Early-stage funding has long remained an issue facing startups in the Middle East. The pandemic has further exacerbated the issue with some investors now more inclined to take less risk and place their bets on established players with a proven track record.
Other investors however, now attuned to the potential of the digital sector, are beginning to emerge and several have established angel funds and networks to plug this funding gap and invest in promising pre-seed or seed startups whose tech-enabled solutions are likely to gain market traction.
Among these networks is the recently launched Iraq-based KAPITA, which is touted as the country's first angel investor network that aims to support home-grown entrepreneurs amid a faltering business landscape.
Heading up KAPITA is chief executive Mujahed Waisi and Ali ِAl-Suhail, the network’s fund manager. The angel network is sector agnostic, but to be eligible for funding, startups must have solutions specifically designed to fit the Iraqi market.
“There are no funding opportunities for startups to access. There is no organisation or investors that are willing to invest in startups during such an economic situation globally, including Iraq,” says Waisi. “Most of them [startups] are tech-based and they do not even have a physical location and thereby cannot get the necessary investment, especially at the earliest stages.”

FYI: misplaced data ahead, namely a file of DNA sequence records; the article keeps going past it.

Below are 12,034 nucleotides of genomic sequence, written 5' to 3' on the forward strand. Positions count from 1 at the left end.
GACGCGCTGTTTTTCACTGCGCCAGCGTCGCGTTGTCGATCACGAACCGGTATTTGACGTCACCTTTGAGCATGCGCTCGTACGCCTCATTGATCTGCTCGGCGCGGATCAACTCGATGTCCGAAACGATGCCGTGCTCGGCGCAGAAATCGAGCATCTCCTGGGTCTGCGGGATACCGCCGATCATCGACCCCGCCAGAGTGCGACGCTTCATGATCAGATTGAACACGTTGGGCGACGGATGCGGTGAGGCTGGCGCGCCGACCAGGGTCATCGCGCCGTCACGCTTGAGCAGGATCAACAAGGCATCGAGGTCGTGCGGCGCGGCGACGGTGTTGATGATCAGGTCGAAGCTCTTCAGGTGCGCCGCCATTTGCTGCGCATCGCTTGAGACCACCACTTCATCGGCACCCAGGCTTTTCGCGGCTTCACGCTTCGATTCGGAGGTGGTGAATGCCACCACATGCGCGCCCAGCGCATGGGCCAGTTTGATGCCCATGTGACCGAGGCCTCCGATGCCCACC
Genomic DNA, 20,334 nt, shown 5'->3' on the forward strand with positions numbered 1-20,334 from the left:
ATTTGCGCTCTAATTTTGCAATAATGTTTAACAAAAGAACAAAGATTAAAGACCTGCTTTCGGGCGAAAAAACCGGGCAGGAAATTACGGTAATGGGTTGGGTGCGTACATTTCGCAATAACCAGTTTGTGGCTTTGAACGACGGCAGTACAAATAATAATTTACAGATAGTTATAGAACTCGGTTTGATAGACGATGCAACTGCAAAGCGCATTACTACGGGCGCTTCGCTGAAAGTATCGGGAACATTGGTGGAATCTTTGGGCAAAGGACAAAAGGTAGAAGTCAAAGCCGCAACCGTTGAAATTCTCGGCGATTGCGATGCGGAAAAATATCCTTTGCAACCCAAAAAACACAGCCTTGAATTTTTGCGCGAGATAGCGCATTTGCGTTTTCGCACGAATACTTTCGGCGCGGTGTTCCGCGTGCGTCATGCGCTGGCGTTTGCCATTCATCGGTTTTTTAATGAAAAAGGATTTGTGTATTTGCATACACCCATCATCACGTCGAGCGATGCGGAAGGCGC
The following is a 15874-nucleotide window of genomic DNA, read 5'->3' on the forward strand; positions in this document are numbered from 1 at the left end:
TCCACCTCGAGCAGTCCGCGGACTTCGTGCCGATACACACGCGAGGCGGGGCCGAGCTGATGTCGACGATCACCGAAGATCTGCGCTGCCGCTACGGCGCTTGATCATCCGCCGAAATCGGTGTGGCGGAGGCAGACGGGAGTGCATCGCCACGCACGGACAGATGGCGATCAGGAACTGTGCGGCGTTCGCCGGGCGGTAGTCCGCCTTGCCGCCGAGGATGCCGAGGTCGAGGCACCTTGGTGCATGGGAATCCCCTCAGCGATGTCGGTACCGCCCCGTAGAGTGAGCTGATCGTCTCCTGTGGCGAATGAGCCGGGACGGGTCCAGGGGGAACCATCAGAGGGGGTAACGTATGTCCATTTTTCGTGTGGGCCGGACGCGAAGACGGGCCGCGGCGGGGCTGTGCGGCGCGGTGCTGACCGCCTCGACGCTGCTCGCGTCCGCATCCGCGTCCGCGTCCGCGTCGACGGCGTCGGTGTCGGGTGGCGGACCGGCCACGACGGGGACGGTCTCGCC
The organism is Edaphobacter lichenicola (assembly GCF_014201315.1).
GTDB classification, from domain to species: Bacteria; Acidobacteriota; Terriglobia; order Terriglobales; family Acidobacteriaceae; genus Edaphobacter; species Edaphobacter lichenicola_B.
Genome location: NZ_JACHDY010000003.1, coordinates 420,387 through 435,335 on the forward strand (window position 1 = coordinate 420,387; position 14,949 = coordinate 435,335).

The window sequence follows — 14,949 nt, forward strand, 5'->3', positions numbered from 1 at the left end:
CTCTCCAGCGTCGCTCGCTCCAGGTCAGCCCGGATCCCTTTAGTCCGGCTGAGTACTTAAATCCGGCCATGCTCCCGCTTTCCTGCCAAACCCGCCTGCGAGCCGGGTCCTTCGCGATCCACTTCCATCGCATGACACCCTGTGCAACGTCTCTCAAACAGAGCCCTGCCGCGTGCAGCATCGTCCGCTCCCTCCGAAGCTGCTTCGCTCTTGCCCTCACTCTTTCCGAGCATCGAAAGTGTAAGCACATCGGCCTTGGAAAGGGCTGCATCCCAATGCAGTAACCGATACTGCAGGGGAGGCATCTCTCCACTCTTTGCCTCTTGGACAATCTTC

The idea of establishing the angel network was already in the works for almost a year prior to the Covid-19 outbreak as a way to help the local ecosystem develop.
“We explored setting up a fund and then investing with a war fund structure. We had talks with the World Bank and other entities about putting a fund as a VC. But looking at the current state of the Iraqi ecosystem, we found that establishing an angel network is the best funding option for the emerging entrepreneurs,” says Al-Suhail.